Father Of Murdered Hollie Gazzard Hits Out After Emergency Hotline Ditched

Nick Gazzard has helped create an app that is already saving women's lives.
Nick Gazzard and the Hollie Guard App
Nick Gazzard and the Hollie Guard App
Nick Gazzard / Hollie Guard App

The father of murdered Hollie Gazzard has hit out at BT and ministers after an emergency hotline for women was scrapped.

Nick Gazzard accused the telecoms giant and government of “flexing their muscles” but failing to follow through on their promises.

Last week HuffPost UK revealed that an emergency phone line to protect lone women in the wake of Sarah Everard’s murder had been binned.

The scheme was backed at the time by former home secretary Priti Patel who ordered her team to liaise with BT.

But a year-and-a-half since the announcement, BT finally confirmed the plan had been junked.

Gazzard, whose daughter was stabbed to death by her ex-boyfriend, described the decision as “disappointing”.

He already has a safety app called “Hollie Guard” which has 500,000 users and had been discussed with BT as part of their work.

Gazzard told HuffPost UK: “I got quite annoyed because they started to flex their muscles as a big company right at the outset saying that we’re going to do this.

“So it was it was a bit disappointing that they suddenly gave this project up because, presumably, it’s not going to make them money.”

BT had worked with PanicGuard on their proposal - the company which also provides the tech for Hollie Guard.

Mikkel Dissing, CEO of PanicGuard, said: “We had built a complete ready-to-go platform that could be live tomorrow.”

However, he said BT told him the operation had been “paused”.

It was originally estimated that the BT phoneline would cost around £50million but Gazzard said a mere £8million from the government would help Hollie Guard safeguard an extra 100,000 people.

The charity already works with nine police forces and worked with the Crown Prosecution Service to ensure the data they collect can be used in a court of law.

“We’re already helping police on serious sexual assaults, one murder case as well,” Gazzard said.

He added: “We don’t want more Hollies happening in the future and we don’t want parents, sisters going through what we go through.

“So the more people that we can save, the more people that we can prevent going through this, the better really. Hollie’s legacy will live on in that.”

He said their app helped save the life of a runner who tripped and hit her head. The app sent an alert to her partner who was able to call an ambulance.

Gazzard added: “We get lots of people that come to us and say it saved my life for XYZ reasons. We never publicise it because it’s very private and it’s safeguarding issues, but hand on heart, I can say we’ve saved so many lives with Hollie Guard which we are really proud of.”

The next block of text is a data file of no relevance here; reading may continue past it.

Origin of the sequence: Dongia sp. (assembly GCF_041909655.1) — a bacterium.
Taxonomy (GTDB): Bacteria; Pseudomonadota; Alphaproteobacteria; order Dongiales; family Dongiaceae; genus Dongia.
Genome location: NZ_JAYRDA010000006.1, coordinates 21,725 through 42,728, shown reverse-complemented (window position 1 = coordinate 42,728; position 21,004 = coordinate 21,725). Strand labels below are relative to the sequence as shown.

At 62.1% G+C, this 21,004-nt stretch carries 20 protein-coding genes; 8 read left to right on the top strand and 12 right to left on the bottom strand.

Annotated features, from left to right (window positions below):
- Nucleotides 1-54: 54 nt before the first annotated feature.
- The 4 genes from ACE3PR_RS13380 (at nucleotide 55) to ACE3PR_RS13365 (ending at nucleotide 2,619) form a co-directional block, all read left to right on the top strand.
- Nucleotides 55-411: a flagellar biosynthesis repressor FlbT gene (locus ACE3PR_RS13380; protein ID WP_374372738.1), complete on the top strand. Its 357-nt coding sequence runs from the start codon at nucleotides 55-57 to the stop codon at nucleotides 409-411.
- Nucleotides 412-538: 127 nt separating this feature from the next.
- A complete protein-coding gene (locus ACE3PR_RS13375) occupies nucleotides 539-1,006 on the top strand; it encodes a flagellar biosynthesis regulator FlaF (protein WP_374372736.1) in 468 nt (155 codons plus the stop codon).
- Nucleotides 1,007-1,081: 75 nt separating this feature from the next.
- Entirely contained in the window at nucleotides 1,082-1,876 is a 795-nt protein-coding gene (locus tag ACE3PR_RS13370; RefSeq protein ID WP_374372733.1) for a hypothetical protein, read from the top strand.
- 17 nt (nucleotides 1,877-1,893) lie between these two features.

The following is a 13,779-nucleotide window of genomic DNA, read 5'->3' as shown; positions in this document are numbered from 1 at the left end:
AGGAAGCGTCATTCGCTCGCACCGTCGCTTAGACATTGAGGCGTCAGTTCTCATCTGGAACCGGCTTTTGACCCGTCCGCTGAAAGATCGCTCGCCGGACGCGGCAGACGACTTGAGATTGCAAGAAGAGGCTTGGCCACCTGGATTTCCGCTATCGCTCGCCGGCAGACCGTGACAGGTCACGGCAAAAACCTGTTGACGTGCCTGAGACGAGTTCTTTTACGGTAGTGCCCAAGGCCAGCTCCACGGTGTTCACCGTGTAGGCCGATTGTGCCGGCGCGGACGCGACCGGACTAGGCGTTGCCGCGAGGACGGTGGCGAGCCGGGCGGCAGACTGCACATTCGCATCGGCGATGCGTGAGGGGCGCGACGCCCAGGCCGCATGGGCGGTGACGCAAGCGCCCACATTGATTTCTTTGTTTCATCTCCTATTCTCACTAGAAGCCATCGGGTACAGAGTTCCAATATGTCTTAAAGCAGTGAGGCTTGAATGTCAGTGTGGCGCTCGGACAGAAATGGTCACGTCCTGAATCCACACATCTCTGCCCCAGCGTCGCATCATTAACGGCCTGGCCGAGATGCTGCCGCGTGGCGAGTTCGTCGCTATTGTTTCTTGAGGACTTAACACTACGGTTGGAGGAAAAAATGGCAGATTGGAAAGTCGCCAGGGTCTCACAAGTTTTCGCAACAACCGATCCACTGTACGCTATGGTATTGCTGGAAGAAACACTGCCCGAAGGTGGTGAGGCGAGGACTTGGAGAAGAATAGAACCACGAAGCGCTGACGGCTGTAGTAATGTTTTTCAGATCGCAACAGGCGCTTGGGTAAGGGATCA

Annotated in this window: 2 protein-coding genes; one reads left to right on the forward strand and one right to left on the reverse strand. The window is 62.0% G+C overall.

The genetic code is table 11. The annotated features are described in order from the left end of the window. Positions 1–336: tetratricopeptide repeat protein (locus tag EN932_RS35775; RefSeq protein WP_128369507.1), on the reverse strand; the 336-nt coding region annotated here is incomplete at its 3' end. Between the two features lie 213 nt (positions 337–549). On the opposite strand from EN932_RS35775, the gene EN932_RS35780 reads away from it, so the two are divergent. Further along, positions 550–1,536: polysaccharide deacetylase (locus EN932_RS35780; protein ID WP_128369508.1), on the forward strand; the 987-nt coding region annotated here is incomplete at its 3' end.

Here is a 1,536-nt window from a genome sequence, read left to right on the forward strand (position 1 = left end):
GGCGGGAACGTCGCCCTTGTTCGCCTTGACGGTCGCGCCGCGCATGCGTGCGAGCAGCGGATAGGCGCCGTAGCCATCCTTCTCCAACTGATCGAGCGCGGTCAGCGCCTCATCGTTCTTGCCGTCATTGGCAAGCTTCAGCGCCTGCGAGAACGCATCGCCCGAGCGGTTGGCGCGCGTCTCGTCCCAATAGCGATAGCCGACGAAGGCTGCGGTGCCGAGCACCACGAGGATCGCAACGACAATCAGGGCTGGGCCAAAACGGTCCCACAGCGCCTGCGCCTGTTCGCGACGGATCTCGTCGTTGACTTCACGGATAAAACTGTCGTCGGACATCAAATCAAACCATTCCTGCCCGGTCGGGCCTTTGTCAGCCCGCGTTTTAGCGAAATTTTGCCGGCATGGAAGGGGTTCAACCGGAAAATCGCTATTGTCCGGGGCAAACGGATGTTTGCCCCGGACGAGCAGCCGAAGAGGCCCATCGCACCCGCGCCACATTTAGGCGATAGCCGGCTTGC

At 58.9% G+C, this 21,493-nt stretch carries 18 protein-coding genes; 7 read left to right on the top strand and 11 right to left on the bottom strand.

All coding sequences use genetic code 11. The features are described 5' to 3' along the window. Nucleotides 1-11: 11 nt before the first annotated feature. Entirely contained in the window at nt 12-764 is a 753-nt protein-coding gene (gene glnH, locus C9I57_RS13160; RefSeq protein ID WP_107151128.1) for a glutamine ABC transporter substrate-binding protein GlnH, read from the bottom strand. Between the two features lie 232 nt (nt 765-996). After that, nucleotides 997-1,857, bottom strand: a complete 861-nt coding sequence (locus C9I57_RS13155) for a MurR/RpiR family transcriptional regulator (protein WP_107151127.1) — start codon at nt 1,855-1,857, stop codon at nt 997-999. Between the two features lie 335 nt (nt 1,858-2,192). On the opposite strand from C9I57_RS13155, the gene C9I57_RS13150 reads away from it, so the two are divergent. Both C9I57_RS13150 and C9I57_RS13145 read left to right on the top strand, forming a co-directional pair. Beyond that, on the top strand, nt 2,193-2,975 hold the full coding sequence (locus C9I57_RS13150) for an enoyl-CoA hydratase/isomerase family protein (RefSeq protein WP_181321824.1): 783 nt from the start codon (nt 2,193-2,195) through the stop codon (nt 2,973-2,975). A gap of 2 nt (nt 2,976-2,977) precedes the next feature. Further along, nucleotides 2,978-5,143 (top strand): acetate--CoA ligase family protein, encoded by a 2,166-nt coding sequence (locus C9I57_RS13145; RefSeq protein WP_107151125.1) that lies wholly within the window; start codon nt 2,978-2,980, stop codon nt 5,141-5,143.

What Is The Hollie Guard App?

The Hollie Guard app can be downloaded to any smartphone. The basic version is free and contains features including a journey function which allows users to set a start and end point, monitors your journey and alerts nominated contacts once you safely arrive or triggers an alert.

Users can also hold down the hexagon button for 3-6 seconds to sets off an alert and activate the phone’s camera, sending a message and recording to the your pre-defined emergency contacts. This evidence, Gazzard said, can be used for evidence gathering.

It also has a meeting timer in which users can set timer to countdown until deactivated meaning the user has to mark themselves as safe, otherwise raising an alert.

The paid for “extra” version provides a police-approved response team so that when your emergency contacts are unable to respond, a professional team can.

BT proposed their emergency phone line after Wayne Couzens was sentenced to life in prison, in Autumn 2021.

Former home secretary Priti Patel approved the “innovative scheme” and said her team was “liaising with BT”.

The “walk me home service” would allow vulnerable women to have their journeys tracked, triggering an alert if they failed to reach home in time.

Women would be able to use a mobile app, potentially with the number 888, to summon police if they felt threatened.

However, BT admitted last week: “It became clear over the course of our work that it does not make sense, as we thought initially, to launch a new BT service, but rather to share our learnings for the wider benefit of others already working on this.”

A petition has been set up calling on BT to rethink their decision.

A BT Group spokesperson said they developed a body of new technology and research and felt they would have a greater impact by sharing this with others already working in this area “rather than adding another app into the ecosystem”.

BT Group is working with WalkSafe as part of their new safety alliance to help people feel safe.

Emma Kay, founder at WalkSafe said: “We are excited to be bringing together exceptional women across security, personal safety and big business which has been in the works for many months and will be backed by BT Group as a founding partner.

“Our safety alliance will enable many fantastic projects, businesses and other stakeholders to come together under one roof and tackle the root cause of violence against women and girls as well as supporting our mission to make the world a safer place.

“We are grateful to BT Group for their support and help so far and look forward to sharing more details as soon as we can.”

A Home Office spokesperson said: “The 888 phone line for women was a BT project, not a government scheme. We are committed to tackling all forms of violence against women and girls.”


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